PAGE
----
Uniforms under the spotlight

Charlie Else (left) and her mum Karen (right) would like to see the cost of the girls’ uniform looked into at the high school, as they are much more expensive that the boys’ uniform.

A Cambridge High School student has launched an online survey, seeking feedback from the school community into the high school’s uniforms.  Charlie Else, in Year 12 this year, had received 179 responses to her survey between Sunday night and Wednesday morning after putting it on social media.  It’s gone so well that she’s had to upgrade to a paid version of Survey Monkey to collect the results, which she will be taking to the school once it’s finished.  Of concern to Charlie and some other students and parents is the lack of a “try on” day at the school, which has reportedly been leading to frustration at having to send items that don’t fit back to Auckland supplier, Argyle.

Nadine Fabri Liddle and Monique Wiles, who run the Facebook page Cambridge NZ School Uniforms and School supplies, said that feedback they had received from some parents was that they had issues with receiving correctly-sized uniforms despite referring to online size measuring charts. “The lack of try on days provided to prospective enrolments, and no local supplier to refer to have added another layer of frustration to the process of acquiring school uniforms,” they said.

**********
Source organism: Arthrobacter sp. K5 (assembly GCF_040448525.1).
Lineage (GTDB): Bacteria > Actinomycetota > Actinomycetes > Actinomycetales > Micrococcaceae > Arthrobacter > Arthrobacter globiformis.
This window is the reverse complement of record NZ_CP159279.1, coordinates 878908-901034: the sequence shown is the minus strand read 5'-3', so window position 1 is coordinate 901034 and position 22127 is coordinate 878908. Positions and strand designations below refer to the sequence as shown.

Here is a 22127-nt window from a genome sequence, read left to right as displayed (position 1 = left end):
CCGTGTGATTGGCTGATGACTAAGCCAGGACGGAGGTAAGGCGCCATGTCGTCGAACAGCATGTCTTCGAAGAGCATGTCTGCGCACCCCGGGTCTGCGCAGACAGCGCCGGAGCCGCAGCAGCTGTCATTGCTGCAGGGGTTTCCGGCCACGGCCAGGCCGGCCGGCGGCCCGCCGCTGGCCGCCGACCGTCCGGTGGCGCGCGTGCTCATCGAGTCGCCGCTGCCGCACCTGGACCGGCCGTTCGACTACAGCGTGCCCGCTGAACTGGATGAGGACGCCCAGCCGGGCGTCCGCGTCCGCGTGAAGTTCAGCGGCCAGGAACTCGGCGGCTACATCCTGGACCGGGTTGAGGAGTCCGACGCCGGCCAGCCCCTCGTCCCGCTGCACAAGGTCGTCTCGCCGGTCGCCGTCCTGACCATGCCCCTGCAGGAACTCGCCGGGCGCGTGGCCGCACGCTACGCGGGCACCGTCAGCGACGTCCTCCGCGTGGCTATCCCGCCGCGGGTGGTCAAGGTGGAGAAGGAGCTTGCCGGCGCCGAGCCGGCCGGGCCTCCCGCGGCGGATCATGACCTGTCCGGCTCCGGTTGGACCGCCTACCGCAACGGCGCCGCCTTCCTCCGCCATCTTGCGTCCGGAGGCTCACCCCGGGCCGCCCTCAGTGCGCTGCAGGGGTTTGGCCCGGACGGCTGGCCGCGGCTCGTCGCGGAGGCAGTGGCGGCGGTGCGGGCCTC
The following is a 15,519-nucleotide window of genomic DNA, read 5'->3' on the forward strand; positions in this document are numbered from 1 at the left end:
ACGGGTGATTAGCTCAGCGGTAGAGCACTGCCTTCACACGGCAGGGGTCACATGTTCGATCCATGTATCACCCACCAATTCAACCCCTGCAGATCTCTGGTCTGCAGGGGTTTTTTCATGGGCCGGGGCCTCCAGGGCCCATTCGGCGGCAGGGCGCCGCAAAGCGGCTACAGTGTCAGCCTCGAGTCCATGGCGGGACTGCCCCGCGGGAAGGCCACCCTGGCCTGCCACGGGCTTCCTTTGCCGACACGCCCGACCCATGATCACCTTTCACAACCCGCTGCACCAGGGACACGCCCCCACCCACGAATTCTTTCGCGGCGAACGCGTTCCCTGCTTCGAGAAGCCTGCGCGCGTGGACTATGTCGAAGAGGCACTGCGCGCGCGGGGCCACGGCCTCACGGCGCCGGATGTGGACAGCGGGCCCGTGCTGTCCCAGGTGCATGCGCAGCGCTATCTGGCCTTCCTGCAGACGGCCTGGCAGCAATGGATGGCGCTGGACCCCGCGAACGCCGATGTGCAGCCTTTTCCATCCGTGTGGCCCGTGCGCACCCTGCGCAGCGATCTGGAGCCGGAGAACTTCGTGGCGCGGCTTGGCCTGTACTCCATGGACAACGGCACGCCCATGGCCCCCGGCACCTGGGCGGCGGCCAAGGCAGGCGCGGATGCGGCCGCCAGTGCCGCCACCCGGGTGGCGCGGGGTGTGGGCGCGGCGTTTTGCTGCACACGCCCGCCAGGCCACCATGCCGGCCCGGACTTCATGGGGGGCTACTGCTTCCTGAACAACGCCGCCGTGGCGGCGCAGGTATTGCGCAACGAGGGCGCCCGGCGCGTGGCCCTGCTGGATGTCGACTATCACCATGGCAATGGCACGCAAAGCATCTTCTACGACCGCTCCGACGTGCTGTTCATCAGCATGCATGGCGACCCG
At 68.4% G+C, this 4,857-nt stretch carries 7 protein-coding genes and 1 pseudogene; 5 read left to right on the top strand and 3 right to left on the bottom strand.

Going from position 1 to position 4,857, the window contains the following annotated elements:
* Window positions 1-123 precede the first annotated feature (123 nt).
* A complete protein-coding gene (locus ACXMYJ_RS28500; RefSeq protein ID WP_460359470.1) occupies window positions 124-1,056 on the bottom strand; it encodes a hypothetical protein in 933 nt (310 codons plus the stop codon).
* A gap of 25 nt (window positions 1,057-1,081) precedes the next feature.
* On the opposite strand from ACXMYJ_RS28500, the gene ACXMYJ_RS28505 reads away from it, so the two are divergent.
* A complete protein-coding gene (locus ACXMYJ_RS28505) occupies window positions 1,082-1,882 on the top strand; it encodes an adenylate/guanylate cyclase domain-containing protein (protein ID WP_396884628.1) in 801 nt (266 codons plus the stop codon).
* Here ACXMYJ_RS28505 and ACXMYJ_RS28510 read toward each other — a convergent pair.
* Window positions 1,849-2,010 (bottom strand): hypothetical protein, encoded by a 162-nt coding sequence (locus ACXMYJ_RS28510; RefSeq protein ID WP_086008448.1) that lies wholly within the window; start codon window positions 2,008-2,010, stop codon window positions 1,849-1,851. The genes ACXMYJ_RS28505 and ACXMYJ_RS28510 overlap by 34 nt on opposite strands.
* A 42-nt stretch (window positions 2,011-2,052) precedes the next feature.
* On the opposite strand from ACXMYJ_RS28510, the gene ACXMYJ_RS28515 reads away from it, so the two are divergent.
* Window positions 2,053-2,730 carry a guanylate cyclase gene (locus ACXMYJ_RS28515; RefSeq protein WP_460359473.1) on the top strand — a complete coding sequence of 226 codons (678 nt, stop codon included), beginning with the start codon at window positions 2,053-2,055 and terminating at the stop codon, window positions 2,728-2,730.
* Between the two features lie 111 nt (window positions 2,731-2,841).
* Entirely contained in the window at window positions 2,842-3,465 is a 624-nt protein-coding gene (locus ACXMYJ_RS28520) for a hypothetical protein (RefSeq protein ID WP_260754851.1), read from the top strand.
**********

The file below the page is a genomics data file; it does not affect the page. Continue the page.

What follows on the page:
Cambridge High School’s Deputy Principal, John McDonnell, said there have never been “try on” days as such.  After the school’s uniform shop was closed in 2015, a day was run where students could try on uniform and their parents could order them online on computers provided.  “This was out of concern for parents who didn’t necessarily have access to the Internet,” he said.  That was fine at first, however at the end of 2016 it was a different story, Mr McDonnell said.  Five Argyle staff members were inundated with students wanting to try on uniforms but not ordering them at the time.  Some parents and students had to wait for a long time, and reportedly became frustrated.

“After that, Argyle moved away from most schools and they have done an online video that talks about how to measure for this year.”

Mr McDonnell said he is in weekly contact with Argyle, checking in with sales and returns.  There has been a sharp increase in orders, as the school is getting an extra 48 Year 9 students due to growth in the roll, Mr McDonnell said.  Figures from Argyle showed that returns were sitting at 1.5 per cent this year, only slightly up on last year.

Another point of Charlie is raising in her survey the gender inequality of attending Cambridge High School, with girls required to buy both summer shorts and a winter skirt, while boys can wear the same shorts year-round.

Mr McDonnell conceded that there was a significantly greater cost in kitting out girls as opposed to boys, but said that in an extensive survey of parents, students and staff last June an “overwhelming majority” were in favour of keeping the tartan skirts which retail at $99 new.  This result meant, he said, that the majority were comfortable with the extra cost incurred by girls going to the school.

Both Charlie and her mum agree that the school uniforms look tidy, but they would like to see the cost of clothing a female student brought into line with the much lower male price.  It remains to be seen if Charlie’s survey will back this up, and Mr McDonnell said he was looking forward to talking over the results with the enterprising Year 12 student.

Visit www.surveymonkey.com/r/GYV9WGV to take part in Charlie’s survey.

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